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Tag Archives: carbon footprint

Plastic Bags?

  • Posted by ruben
  • 15 March 2013

To minimise our environmental impact, we try to use as little packaging as possible – we only bag stuff when we really need to.

So if you've been a customer of ours for a while, you may have noticed we’ve changed the material our bags are made of. They used to be paper, but now they're plastic.

We’ve switched to recyclable plastic as it is the most widely recycled material available in the UK at this time. They have less environmental impact than paper bags because they weigh less, take up less storage space and use less energy.

Likewise, we've found that recyclable plastic has less environmental impact than degradable plastic. This is because degradable plastic bags cannot be recycled or composted properly in the UK, so they end up as landfill. They leave small traces of plastic in the soil that never break down. They are also known to create more greenhouse gasses than conventional plastics and paper.

The change has had a big effect and more than halved the annual CO2 footprint of our packaging.

We don't pretend that recyclable plastic is perfect. But right now, it is the lowest impact way of packaging our stuff.

Click here to download the geeky analysis report from carbon footprint experts Tickety Boo.

Carbon Cycle

  • Posted by ruben
  • 7 March 2013

The carbon impact of cycling is dead interesting. Here’s some food for thought.

There’s a lot of nonsense talked about carbon footprinting. I have a friend who believed that owning and feeding a dog was more carbon intensive than owning and fueling a 4x4.

The truth is that depending on where you draw the boundaries you can prove anything with carbon footprinting. So if your 4x4 is super efficient and only drives 6,000 miles a year and if your dog eats loads of meat that has been reared just for it (i.e. not a by-product of other part of the meat industry and not mixed with vegetable/rice feed) then yes you can show that the 4x4 has a bigger footprint.

So I wasn’t that surprised to see that US Republican Ed Orcutt declare that the CO2 emissions from riding a bike are greater than that of driving a car. Clearly Mr Orcutt is deluded. Particularly as he cites the greater expiration of the cyclists as being the cause. We can ignore Mr Orcutt on the grounds of stupidity but the carbon impact of cycling is dead interesting. Here’s some food for thought.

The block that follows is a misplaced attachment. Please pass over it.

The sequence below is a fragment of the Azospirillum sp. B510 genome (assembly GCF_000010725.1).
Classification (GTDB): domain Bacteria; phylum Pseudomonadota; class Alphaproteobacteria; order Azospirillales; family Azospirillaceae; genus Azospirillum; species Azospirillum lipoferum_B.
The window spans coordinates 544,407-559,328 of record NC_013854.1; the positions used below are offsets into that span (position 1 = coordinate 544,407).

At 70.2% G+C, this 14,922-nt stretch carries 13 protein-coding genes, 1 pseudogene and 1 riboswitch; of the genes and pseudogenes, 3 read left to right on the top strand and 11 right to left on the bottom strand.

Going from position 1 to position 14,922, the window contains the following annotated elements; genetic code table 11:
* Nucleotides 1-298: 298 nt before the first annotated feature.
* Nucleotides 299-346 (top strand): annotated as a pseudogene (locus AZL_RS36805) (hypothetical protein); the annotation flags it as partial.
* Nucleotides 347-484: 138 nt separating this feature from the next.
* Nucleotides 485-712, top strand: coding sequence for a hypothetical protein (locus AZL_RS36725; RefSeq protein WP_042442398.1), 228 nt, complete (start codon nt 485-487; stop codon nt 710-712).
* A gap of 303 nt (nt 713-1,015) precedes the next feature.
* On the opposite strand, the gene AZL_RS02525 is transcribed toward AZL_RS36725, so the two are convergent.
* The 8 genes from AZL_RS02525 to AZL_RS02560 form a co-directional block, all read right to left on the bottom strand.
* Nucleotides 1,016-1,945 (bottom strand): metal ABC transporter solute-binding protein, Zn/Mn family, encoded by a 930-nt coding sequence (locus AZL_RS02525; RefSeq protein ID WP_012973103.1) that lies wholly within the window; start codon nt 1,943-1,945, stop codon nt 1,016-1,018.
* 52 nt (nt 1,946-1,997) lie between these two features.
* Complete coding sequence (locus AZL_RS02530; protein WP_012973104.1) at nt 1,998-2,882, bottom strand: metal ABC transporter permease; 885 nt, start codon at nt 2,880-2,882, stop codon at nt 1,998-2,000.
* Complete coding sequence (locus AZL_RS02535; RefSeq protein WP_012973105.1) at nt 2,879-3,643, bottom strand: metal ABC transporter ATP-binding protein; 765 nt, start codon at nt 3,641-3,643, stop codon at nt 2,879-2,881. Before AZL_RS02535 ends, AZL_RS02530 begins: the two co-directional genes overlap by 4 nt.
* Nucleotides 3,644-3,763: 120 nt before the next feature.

Mike Berners-Lee in “How bad are bananas?” looks at the impact of cycling a mile. Now the interesting thing is that it depends on what you’ve eaten. This is the fuel for the bike. So if you are fueled by cheeseburgers the impact of cycling a mile is 260g of CO2e but if you are fueled by bananas this falls to 60g. These figures take into account the embodied impact of the bike per mile.

The embodied impact of a family car kept for 200,000 miles is 100g per mile plus the impact of burning a mile’s worth of fuel (between 150g and 200g per mile). But this doesn’t take into account the fact that the car driver will also have eaten food but that the calories from this food are not burnt off but accumulated. This in turn has a knock-on potential impact of running a health service to deal with those non-cyclists who become obese (note: not all non-cyclists become obese).

So the impact of driving a mile in a car is the impact of the fuel use, the embodied impact of the car and the impact of the food eaten by the driver. So if the driver eats cheeseburgers this gives a figure twice as large as that of a cheese burger eating cyclist.

Phew, that’s complex. The key thing is to understand is where the boundaries of your study are. My advice to Mr Orcutt is to get his facts straight, trust the science and ride a bike more.

Words and facts by Mark Shayler at tickety boo

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